Opinion: perfection is an illusion, but perfectionists still waste time and energy chasing a fantasy that can never be caught

Like most personality traits, perfectionist tendencies range from healthy to dysfunctional behaviour, with most people typically lying somewhere in the middle of the two extremes. Indeed, there is a fine line between healthy and irrational perfectionism with the latter being driven by a person setting exceedingly high expectations of themselves which is often reinforced by a fear of failure or disappointing others. This increases the individual's levels of anxiety and can result in poor personal mental health outcomes.

This is in contrast to people who pursue excellence in a healthy way and take genuine pleasure in setting and achieving goals above the norm. In a nutshell, the healthy perfectionist has drive, while the unhealthy perfectionist is driven.

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From RTÉ Radio 1's Reignite, author and broadcaster Edel Coffey talks about the need to be or appear to be perfect

A growing body of evidence suggests that unhealthy perfectionism can be emotionally, socially, and psychologically damaging. It can cause overwhelming suffering, in which the person can become overly self-critical, focusing only on their perceived flaws and mistakes rather than acknowledging their successes.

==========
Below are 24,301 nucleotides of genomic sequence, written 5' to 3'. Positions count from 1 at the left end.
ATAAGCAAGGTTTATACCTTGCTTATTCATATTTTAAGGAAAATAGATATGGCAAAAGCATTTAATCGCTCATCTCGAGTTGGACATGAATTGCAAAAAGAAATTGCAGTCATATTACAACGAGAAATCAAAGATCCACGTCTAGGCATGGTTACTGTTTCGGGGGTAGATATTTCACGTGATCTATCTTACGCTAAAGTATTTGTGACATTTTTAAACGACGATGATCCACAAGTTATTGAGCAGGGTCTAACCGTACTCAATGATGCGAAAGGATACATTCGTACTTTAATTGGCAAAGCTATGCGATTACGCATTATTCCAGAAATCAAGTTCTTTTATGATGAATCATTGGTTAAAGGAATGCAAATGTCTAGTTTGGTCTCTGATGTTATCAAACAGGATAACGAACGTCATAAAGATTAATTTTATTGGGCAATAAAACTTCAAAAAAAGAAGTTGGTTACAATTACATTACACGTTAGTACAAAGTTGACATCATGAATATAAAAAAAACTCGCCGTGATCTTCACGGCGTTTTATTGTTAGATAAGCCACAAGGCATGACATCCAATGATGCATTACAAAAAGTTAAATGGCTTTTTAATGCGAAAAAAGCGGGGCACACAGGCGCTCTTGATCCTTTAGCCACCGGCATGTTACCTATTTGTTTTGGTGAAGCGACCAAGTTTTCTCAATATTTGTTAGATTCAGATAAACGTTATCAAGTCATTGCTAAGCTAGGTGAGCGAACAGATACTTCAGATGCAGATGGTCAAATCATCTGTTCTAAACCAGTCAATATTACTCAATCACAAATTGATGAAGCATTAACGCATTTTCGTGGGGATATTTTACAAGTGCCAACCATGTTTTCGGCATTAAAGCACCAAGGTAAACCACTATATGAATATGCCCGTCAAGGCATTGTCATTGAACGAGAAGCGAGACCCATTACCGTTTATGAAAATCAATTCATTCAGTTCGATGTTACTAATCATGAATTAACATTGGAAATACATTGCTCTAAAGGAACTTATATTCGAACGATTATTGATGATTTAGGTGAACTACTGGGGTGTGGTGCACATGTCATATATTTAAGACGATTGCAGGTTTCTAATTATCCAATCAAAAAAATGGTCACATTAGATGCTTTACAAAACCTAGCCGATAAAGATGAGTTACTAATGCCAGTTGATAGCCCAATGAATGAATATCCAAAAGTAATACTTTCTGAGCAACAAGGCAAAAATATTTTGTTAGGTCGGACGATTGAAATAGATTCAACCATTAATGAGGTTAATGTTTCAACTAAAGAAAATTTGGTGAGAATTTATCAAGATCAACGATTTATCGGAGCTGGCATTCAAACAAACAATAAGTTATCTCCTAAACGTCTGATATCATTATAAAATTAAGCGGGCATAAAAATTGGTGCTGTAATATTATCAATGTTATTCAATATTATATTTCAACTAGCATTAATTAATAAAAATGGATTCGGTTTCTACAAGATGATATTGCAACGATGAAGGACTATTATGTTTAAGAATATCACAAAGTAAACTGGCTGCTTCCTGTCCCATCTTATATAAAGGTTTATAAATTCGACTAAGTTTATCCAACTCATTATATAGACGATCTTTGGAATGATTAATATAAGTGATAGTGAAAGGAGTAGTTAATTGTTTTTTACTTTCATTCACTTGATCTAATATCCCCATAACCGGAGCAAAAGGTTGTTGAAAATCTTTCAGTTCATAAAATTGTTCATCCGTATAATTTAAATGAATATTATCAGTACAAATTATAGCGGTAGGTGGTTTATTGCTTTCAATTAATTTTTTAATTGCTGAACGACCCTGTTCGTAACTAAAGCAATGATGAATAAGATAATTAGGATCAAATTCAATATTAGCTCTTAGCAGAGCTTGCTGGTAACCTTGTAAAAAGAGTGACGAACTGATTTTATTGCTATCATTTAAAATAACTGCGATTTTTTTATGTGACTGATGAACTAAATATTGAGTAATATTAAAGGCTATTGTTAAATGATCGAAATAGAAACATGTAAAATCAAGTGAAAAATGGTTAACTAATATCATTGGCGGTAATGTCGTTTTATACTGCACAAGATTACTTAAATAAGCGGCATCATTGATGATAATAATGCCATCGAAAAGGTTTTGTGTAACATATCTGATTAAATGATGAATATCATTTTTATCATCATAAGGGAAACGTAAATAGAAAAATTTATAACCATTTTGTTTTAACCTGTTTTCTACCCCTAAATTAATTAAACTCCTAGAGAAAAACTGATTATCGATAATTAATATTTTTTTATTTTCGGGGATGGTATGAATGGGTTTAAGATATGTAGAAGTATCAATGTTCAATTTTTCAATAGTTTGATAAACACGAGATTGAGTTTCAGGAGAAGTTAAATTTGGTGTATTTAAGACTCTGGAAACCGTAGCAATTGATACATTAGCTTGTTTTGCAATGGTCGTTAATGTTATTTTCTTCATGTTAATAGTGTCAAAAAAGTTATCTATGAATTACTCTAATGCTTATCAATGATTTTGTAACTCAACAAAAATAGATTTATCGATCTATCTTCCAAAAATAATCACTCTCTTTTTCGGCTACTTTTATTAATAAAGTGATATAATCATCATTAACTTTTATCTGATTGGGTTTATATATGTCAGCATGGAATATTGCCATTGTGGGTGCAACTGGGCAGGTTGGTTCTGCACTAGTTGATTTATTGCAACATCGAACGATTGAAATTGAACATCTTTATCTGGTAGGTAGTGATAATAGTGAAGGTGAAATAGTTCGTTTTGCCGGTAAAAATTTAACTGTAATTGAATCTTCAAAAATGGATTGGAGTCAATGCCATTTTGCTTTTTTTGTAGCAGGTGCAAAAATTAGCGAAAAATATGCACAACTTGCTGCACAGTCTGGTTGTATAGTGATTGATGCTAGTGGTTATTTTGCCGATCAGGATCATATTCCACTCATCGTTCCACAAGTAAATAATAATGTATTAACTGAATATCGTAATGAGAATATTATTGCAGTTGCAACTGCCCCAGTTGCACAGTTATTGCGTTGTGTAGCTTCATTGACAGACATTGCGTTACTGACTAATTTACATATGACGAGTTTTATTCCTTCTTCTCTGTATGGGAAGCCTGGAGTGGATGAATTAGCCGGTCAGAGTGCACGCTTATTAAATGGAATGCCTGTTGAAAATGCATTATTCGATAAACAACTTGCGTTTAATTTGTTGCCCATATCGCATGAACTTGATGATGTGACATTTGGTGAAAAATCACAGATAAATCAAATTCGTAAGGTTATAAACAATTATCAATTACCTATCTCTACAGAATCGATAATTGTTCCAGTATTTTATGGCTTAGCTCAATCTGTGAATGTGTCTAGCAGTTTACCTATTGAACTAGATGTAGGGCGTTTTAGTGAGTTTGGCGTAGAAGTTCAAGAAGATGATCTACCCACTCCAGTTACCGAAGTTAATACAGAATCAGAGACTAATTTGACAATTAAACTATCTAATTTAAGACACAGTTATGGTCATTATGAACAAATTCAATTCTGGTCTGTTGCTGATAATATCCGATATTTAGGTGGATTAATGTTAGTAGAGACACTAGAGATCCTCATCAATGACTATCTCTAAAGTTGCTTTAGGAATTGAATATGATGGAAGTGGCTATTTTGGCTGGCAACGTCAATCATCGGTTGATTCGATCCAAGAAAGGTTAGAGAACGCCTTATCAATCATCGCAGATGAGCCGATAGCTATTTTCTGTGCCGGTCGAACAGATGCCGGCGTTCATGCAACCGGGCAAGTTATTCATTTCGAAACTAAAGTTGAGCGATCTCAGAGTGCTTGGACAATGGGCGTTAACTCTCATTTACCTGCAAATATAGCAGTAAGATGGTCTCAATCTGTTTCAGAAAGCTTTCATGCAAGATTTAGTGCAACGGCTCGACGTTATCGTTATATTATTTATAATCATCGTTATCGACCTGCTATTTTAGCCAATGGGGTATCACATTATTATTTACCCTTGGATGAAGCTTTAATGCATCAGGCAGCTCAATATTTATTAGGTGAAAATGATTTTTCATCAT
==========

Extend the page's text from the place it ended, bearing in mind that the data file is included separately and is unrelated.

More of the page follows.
Feelings of shame or guilt when the person makes a simple mistake are all too common, with many people unable to complete tasks due to endless procrastination, resulting in underperformance. Indeed, unhealthy perfectionism is often driven by a person’s vulnerability and an unquenchable need for external validation.

Benchmarking our lives against other people’s personal and professional successes is a recipe for disaster. In today’s society, this is often magnified through the use of social media in which many people showcase a carefully curated fairy-tale lifestyle of wealth, success, and the picture-perfect family. If failures, frustrations, sufferings, and sorrows are whitewashed from society through the lens of social media and we are subjected only to a litany of achievements and the mythical story of the perfect life, then the baseline for the perfectionist to accomplish any level of success becomes even more unrealistic and unattainable.